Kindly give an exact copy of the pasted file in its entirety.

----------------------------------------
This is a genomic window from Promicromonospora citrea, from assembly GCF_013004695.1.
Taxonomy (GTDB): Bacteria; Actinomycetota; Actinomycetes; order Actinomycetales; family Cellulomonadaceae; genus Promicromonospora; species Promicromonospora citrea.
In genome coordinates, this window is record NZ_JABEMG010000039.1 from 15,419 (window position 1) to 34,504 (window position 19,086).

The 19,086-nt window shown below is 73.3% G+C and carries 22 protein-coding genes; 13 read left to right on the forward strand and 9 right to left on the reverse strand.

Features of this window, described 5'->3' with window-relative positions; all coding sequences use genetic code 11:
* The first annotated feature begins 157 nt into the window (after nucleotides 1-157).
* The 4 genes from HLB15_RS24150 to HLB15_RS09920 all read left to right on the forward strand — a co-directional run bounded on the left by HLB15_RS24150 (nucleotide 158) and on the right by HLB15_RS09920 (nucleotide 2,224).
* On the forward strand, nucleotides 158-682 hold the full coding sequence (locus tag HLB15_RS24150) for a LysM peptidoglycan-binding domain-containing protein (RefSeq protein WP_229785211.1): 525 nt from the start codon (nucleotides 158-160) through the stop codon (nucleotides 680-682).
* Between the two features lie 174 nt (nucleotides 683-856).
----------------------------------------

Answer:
This is a genomic window from Promicromonospora citrea, from assembly GCF_013004695.1.
Taxonomy (GTDB): Bacteria; Actinomycetota; Actinomycetes; order Actinomycetales; family Cellulomonadaceae; genus Promicromonospora; species Promicromonospora citrea.
In genome coordinates, this window is record NZ_JABEMG010000039.1 from 15,419 (window position 1) to 34,504 (window position 19,086).

The 19,086-nt window shown below is 73.3% G+C and carries 22 protein-coding genes; 13 read left to right on the forward strand and 9 right to left on the reverse strand.

Features of this window, described 5'->3' with window-relative positions; all coding sequences use genetic code 11:
* The first annotated feature begins 157 nt into the window (after nucleotides 1-157).
* The 4 genes from HLB15_RS24150 to HLB15_RS09920 all read left to right on the forward strand — a co-directional run bounded on the left by HLB15_RS24150 (nucleotide 158) and on the right by HLB15_RS09920 (nucleotide 2,224).
* On the forward strand, nucleotides 158-682 hold the full coding sequence (locus tag HLB15_RS24150) for a LysM peptidoglycan-binding domain-containing protein (RefSeq protein WP_229785211.1): 525 nt from the start codon (nucleotides 158-160) through the stop codon (nucleotides 680-682).
* Between the two features lie 174 nt (nucleotides 683-856).